Cookies for Kids’ Cancer Bake Sale at 18 Reasons

| December 11, 2013 | 0 Comments
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Kim Laidlaw's Chocolate Crinkle Cookies. Photo: Wendy Goodfriend

Kim Laidlaw’s Chocolate Crinkle Cookies. Photo: Wendy Goodfriend

‘Tis the season for cookies! And what better way to get delicious home-baked sweets than by donating to a good cause? This Saturday, December 14, from 2-4pm, stop by the Cookies for Kids’ Cancer Bake Sale at 18 Reasons in San Francisco and help raise money to support pediatric cancer research.

Local authors and publishing-world professionals Leslie Jonath and Kim Laidlaw are the organizers of this year’s event. Jonath baked purple-sprinkled butter cookies for last year’s bake sale and wrote about her experience on her blog, Feed Your People. As Jonath told Bay Area Bites, “The act of creating something for someone else, with this intention in mind–you feel like you’re part of something bigger, like you have some small, sweet part of this community.” Or, as she wrote in the introduction to From Our House to Yours: Comfort Food to Give and Share, a fund-raising cookbook for Meals on Wheels, “When the going gets tough, the tough get cooking.”

This year, to encourage families to attend, they’ll have face painters on hand as well as a decorate-your-own table filled with icings, sprinkles, and sugar cookie cutouts in all shapes and sizes.

Jonath and Laidlaw are gathering a sparkly, sugar-dusted spread worthy of The Nutcracker‘s Kingdom of Sweets. Accomplished home bakers, local cookbook authors, and Bay Area bakeries including Napa’s Model Bakery, Knead Patisserie and The Mill in San Francisco, and Oakland’s Sweet Bar Bakery will all be donating their favorite treats to support this cause. And there will be more than just cookies: look for brownies, cupcakes, candies, caramels, and maybe even cake pops, all packaged in see-through cellophane bags for easy carrying, snacking, or gifting.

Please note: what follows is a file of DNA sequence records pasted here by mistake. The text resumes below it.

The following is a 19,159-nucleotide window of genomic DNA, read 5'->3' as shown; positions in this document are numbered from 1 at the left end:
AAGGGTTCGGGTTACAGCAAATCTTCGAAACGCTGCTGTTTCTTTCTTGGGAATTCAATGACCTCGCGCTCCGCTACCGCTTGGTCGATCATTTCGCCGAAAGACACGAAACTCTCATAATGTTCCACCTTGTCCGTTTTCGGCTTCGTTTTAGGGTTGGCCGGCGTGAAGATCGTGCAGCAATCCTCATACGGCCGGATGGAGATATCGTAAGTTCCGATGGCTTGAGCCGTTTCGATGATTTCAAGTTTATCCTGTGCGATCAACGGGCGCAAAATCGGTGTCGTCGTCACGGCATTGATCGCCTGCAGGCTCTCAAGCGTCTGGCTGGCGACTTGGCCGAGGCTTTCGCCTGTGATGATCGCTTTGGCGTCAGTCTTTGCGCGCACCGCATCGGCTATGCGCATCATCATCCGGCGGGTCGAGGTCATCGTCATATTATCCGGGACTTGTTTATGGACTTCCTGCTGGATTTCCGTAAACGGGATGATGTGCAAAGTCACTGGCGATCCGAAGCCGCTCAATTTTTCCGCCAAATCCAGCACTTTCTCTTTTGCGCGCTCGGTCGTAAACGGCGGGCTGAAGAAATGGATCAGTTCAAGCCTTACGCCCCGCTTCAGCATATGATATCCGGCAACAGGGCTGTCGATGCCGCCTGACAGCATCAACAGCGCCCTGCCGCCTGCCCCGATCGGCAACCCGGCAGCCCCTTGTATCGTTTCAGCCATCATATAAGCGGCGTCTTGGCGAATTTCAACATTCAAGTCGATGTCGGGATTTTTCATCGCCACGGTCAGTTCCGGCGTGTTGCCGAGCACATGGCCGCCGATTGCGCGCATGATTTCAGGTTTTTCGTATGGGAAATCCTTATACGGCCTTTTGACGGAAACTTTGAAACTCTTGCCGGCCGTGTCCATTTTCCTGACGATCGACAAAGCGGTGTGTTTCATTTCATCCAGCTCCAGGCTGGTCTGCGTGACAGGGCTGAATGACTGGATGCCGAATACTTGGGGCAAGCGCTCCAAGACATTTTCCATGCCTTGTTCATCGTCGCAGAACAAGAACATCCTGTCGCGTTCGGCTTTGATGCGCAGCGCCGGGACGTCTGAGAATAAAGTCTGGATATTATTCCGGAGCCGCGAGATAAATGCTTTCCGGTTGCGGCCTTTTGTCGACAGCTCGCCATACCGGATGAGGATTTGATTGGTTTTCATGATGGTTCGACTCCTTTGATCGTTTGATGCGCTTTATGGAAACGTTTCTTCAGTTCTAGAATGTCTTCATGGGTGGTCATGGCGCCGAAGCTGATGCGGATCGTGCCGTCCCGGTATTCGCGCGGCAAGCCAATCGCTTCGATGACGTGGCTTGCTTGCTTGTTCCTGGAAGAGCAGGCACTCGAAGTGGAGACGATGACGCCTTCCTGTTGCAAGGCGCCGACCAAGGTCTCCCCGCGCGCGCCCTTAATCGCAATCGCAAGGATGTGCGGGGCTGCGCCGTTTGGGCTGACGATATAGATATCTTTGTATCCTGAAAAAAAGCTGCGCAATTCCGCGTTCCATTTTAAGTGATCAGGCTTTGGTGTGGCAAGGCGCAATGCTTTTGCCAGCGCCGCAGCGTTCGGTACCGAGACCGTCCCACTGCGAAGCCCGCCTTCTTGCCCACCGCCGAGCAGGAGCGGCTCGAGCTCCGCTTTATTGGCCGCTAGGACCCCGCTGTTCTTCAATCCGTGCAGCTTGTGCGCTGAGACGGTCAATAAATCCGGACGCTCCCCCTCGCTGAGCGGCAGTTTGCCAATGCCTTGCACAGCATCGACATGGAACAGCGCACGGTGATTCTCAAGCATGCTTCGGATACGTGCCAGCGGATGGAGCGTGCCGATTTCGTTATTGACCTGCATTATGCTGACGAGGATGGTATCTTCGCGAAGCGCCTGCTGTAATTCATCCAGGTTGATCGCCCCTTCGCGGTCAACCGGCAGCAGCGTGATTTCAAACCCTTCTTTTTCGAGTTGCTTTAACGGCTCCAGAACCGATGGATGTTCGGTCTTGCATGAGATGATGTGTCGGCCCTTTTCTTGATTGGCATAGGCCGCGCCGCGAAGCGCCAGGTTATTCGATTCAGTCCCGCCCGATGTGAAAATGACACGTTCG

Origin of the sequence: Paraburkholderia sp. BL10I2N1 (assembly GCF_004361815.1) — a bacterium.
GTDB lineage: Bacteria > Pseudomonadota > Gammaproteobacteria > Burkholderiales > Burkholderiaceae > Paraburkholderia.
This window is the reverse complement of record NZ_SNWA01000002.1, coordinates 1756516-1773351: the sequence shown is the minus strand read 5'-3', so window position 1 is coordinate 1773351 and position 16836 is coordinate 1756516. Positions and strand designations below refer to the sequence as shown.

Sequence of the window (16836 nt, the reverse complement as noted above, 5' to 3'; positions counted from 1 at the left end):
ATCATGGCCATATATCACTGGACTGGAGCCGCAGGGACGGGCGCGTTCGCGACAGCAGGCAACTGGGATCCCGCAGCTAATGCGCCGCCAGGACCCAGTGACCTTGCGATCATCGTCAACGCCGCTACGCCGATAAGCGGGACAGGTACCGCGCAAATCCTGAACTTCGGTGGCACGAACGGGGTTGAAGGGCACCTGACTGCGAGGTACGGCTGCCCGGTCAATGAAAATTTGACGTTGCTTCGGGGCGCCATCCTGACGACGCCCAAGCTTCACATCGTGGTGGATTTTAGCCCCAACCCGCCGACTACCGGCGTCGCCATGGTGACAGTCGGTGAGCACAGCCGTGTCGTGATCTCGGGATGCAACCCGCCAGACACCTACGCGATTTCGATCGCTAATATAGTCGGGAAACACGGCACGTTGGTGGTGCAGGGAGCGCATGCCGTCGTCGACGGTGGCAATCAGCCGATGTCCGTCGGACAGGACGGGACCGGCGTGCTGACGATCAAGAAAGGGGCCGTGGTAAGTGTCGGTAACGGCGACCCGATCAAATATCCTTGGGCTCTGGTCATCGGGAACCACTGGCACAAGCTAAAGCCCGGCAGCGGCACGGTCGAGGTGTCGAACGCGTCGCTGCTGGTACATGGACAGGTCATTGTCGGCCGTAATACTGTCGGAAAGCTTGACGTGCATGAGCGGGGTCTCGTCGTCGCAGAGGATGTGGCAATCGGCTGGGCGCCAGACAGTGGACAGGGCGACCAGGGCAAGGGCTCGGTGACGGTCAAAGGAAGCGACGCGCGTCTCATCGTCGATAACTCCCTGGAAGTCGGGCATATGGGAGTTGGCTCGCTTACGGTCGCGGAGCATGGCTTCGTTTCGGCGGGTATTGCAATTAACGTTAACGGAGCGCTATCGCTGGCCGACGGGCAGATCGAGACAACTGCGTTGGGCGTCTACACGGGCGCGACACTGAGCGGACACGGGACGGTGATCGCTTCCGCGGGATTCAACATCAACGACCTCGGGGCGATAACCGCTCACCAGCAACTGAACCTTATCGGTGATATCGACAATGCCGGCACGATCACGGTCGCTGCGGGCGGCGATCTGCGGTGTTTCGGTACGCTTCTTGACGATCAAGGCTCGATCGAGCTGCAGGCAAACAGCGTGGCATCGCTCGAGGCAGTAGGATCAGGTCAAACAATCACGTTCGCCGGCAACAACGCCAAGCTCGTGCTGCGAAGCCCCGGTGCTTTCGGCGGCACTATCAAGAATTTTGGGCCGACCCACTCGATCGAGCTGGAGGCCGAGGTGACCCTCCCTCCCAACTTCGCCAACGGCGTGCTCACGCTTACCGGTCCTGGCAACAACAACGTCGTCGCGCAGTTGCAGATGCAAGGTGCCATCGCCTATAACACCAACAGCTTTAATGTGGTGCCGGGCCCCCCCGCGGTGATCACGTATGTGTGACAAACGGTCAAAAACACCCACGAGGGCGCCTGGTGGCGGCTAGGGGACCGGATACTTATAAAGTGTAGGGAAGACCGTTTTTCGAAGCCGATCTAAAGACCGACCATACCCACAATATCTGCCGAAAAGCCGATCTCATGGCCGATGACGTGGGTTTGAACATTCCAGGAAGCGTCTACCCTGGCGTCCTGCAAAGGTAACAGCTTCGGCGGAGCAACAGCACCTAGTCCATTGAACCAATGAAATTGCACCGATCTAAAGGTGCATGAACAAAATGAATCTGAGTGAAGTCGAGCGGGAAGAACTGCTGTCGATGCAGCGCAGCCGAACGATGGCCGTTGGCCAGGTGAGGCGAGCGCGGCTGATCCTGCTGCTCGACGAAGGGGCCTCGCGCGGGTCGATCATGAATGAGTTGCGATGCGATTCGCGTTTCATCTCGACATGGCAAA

All purchases are by donation, and this month, corporate sponsor Glad will be matching all funds (up to $25,000), turning a $5 bag of cookies into a $10 donation.

Cookies for Kids’ Cancer got started in 2007, when 2-year-old Liam Witt was diagnosed with cancer. The following year, his mother, Gretchen Witt, organized 250 volunteers to bake close to 100,000 cookies, raising $400,000 to support cancer research. Liam died in 2011 at age 6, but the Witts’ non-profit foundation continues on its mission. Anyone can put together a fund-raising bake sale; to date, over $5 million in research grants have been raised by the foundation via its cookie sales and bake sales run by its many volunteers.

As one of this Saturday’s many enthusiastic bakers, I haven’t decided yet what kind of cookie I’ll be making: Kim Laidlaw’s excellent Chocolate Crinkle Cookies (recipe below), or my own Chocolate Mint Cookies? Perhaps Megan Gordon’s dark chocolate Peppermint Sandwich Cookies will fit the bill.

Whichever one I make, they’ll be labelled Emma’s Cookies, in honor of Emma, a beautiful young girl who was diagnosed with acute lymphoblastic leukemia in March 2010. Her story has a happy ending: final chemo in June 2012, pronounced cured in June 2013. Emma, who is pictured here both during and after treatment, is a survivor, and a reminder that every one of these cookies can, in a small way, help to save another kid’s life. And that’s the sweetest treat I know.

Recipe: Chocolate Crinkle Cookies